Prime Minister Justin Trudeau looks on as Deputy Prime Minister and Finance Minister Chrystia Freeland responds to a question during a news conference on Parliament Hill in Ottawa, Tuesday, Aug. 18, 2020. THE CANADIAN PRESS/Adrian Wyld
Expectations high as Trudeau Liberals get ready to unveil first pandemic budget

The Liberals will look to thread an economic needle with Monday’s budget

Doses of the Moderna COVID‑19 vaccine in a freezer trailer, to be transported to Canada during the COVID-19 pandemic. THE CANADIAN PRESS/Nathan Denette
Pfizer to increase vaccine deliveries in Canada as Moderna supply slashed

Moderna plans to ship 650,000 doses of its vaccine to Canada by the end of the month, instead of the expected 1.2 million

A empty classroom is pictured at Eric Hamber Secondary school in Vancouver, B.C. Monday, March 23, 2020. The Alberta government says schools in Calgary will move to at-home learning starting Monday for students in grades 7 to 12.THE CANADIAN PRESS/Jonathan Hayward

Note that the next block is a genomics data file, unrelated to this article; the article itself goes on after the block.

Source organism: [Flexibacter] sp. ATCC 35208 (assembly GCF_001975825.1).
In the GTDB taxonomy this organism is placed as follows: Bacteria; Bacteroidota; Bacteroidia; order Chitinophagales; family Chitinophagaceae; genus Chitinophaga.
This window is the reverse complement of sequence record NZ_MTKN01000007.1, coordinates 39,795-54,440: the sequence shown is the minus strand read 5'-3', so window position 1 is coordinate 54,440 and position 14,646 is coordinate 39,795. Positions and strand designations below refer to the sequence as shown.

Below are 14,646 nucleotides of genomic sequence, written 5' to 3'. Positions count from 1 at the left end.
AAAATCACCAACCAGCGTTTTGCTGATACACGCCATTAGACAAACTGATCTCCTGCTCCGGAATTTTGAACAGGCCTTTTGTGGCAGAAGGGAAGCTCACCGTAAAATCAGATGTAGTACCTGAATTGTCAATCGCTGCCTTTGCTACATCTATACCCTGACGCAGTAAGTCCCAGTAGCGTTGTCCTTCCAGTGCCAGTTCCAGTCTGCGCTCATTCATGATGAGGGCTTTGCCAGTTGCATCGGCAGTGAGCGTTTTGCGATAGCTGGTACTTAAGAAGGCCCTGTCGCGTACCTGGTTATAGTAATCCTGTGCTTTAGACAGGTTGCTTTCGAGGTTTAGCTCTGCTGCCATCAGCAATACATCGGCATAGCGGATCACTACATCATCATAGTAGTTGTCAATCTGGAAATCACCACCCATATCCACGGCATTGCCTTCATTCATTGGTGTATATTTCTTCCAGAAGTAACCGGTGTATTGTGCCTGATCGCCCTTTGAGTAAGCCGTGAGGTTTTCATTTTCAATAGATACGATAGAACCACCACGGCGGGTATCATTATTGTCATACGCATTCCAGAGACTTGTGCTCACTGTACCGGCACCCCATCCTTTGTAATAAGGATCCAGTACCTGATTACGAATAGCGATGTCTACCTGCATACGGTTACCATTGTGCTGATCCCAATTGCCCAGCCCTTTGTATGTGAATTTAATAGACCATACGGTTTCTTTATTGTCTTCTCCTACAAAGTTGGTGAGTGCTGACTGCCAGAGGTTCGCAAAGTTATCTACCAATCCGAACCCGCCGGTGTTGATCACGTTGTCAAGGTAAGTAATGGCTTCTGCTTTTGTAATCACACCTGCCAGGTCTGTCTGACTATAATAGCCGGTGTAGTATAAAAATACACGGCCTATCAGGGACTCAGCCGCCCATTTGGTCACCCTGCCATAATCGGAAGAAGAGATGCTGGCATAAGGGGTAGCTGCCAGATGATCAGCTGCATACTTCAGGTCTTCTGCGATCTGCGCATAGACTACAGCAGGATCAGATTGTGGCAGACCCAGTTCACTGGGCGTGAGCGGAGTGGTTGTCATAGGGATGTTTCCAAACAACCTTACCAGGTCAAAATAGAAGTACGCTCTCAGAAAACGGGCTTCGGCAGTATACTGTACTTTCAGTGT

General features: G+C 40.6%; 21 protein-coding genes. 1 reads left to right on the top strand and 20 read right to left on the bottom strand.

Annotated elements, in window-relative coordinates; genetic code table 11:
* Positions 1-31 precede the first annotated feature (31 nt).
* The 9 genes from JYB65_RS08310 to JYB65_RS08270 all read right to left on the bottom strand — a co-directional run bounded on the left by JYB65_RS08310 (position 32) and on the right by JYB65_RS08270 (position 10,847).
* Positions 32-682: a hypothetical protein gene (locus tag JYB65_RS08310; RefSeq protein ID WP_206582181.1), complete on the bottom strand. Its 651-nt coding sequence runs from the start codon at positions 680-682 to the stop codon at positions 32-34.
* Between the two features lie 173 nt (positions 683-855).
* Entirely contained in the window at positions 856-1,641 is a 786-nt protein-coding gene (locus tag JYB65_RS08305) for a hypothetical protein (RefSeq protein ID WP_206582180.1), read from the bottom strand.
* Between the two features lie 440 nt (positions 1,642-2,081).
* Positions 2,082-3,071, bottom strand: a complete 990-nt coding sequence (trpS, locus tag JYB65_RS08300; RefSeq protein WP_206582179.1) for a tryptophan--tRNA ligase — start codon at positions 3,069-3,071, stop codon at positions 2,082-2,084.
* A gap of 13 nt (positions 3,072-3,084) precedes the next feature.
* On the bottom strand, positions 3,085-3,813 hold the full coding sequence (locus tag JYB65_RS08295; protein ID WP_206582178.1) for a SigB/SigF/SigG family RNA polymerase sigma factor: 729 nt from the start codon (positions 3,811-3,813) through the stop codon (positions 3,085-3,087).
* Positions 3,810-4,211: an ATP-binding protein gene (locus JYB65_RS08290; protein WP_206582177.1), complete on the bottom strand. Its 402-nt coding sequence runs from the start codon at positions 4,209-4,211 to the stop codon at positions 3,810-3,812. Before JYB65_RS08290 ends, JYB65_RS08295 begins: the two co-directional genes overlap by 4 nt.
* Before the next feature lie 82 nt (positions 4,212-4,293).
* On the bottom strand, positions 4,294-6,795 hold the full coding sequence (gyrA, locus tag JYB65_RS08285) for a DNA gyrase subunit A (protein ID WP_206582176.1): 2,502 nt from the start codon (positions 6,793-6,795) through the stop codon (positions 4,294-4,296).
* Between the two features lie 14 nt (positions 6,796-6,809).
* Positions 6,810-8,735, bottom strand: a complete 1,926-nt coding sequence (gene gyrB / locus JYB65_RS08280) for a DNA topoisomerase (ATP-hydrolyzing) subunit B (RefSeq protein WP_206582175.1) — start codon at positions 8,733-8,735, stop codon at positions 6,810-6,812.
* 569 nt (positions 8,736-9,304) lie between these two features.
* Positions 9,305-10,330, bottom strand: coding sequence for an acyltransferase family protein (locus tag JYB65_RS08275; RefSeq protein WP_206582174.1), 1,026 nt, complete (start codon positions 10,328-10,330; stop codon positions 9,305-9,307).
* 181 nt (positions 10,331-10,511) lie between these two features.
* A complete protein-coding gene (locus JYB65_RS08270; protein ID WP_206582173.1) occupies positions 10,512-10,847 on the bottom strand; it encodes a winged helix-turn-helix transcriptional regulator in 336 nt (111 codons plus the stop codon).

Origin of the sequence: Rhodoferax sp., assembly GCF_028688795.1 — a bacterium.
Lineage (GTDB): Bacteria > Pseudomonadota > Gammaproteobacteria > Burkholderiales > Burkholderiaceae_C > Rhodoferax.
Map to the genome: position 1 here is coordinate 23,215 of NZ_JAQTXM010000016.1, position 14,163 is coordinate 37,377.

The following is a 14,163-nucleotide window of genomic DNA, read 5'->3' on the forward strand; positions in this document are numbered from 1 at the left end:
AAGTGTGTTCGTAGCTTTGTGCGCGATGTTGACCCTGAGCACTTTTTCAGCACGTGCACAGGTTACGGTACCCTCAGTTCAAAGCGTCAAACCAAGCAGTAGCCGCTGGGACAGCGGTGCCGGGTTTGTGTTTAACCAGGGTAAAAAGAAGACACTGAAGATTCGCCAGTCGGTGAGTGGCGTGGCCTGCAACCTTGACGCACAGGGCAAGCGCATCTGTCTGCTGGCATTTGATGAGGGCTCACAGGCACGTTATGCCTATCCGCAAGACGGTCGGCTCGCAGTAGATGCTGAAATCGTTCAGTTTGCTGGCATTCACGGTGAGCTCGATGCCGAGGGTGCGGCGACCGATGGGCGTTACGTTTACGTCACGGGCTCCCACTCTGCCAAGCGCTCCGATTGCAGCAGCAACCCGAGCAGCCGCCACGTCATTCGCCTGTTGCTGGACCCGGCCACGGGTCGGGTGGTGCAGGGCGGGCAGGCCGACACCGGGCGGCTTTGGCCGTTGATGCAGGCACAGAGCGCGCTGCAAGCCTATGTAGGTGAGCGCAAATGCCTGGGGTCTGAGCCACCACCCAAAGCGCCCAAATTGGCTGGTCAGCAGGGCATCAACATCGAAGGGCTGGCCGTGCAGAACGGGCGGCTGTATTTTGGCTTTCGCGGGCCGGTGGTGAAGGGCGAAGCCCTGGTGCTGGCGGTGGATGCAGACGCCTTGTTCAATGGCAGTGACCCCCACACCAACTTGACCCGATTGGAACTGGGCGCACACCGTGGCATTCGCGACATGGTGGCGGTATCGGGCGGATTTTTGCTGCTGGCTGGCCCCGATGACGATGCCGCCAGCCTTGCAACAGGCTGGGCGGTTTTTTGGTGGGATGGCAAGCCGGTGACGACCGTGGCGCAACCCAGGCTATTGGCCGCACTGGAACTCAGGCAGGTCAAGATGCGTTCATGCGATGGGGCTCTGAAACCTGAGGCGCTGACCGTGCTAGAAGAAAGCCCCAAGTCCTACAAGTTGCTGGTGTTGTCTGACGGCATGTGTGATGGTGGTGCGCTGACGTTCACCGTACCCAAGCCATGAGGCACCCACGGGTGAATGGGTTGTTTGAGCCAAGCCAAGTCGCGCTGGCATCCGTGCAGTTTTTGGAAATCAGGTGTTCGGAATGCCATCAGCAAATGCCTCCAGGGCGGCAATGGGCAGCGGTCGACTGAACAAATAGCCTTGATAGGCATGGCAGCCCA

Calgary schools to shift to at-home learning for grades 7 to 12 due to COVID-19

The change, due to COVID-19, is to last for two weeks

A man wears a protective face covering to help prevent the spread of COVID-19 as he walks past the emergency entrance of Vancouver General Hospital in Vancouver, B.C., Friday, April 9, 2021. THE CANADIAN PRESS/Jonathan Hayward
COVID-19 spike in B.C. could overwhelm B.C. hospitals: modelling group

There are 397 people are in hospital due to the virus, surpassing a previous high of 374 seen in December

Most Read